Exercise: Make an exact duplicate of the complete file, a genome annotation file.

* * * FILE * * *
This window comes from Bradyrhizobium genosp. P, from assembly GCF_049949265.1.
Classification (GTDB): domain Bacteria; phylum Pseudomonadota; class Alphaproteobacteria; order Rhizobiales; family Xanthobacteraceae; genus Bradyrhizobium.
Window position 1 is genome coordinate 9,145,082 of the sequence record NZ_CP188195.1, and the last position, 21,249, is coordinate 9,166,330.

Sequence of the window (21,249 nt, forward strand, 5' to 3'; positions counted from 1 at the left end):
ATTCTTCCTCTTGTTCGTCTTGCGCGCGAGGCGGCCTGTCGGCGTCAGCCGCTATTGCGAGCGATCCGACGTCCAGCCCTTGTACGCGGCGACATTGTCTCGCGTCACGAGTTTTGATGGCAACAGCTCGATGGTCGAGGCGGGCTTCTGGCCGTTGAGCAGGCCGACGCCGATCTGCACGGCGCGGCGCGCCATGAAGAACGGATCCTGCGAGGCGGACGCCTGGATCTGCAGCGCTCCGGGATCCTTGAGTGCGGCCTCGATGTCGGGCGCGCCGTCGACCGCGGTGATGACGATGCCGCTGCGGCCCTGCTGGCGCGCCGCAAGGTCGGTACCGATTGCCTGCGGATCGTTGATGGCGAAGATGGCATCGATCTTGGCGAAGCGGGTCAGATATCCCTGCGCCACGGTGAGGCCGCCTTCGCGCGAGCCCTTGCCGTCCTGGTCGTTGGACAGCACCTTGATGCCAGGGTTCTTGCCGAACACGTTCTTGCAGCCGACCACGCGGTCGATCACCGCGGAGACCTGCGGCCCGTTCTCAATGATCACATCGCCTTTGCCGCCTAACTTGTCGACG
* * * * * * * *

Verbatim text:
This window comes from Bradyrhizobium genosp. P, from assembly GCF_049949265.1.
Classification (GTDB): domain Bacteria; phylum Pseudomonadota; class Alphaproteobacteria; order Rhizobiales; family Xanthobacteraceae; genus Bradyrhizobium.
Window position 1 is genome coordinate 9,145,082 of the sequence record NZ_CP188195.1, and the last position, 21,249, is coordinate 9,166,330.

Sequence of the window (21,249 nt, forward strand, 5' to 3'; positions counted from 1 at the left end):
ATTCTTCCTCTTGTTCGTCTTGCGCGCGAGGCGGCCTGTCGGCGTCAGCCGCTATTGCGAGCGATCCGACGTCCAGCCCTTGTACGCGGCGACATTGTCTCGCGTCACGAGTTTTGATGGCAACAGCTCGATGGTCGAGGCGGGCTTCTGGCCGTTGAGCAGGCCGACGCCGATCTGCACGGCGCGGCGCGCCATGAAGAACGGATCCTGCGAGGCGGACGCCTGGATCTGCAGCGCTCCGGGATCCTTGAGTGCGGCCTCGATGTCGGGCGCGCCGTCGACCGCGGTGATGACGATGCCGCTGCGGCCCTGCTGGCGCGCCGCAAGGTCGGTACCGATTGCCTGCGGATCGTTGATGGCGAAGATGGCATCGATCTTGGCGAAGCGGGTCAGATATCCCTGCGCCACGGTGAGGCCGCCTTCGCGCGAGCCCTTGCCGTCCTGGTCGTTGGACAGCACCTTGATGCCAGGGTTCTTGCCGAACACGTTCTTGCAGCCGACCACGCGGTCGATCACCGCGGAGACCTGCGGCCCGTTCTCAATGATCACATCGCCTTTGCCGCCTAACTTGTCGACG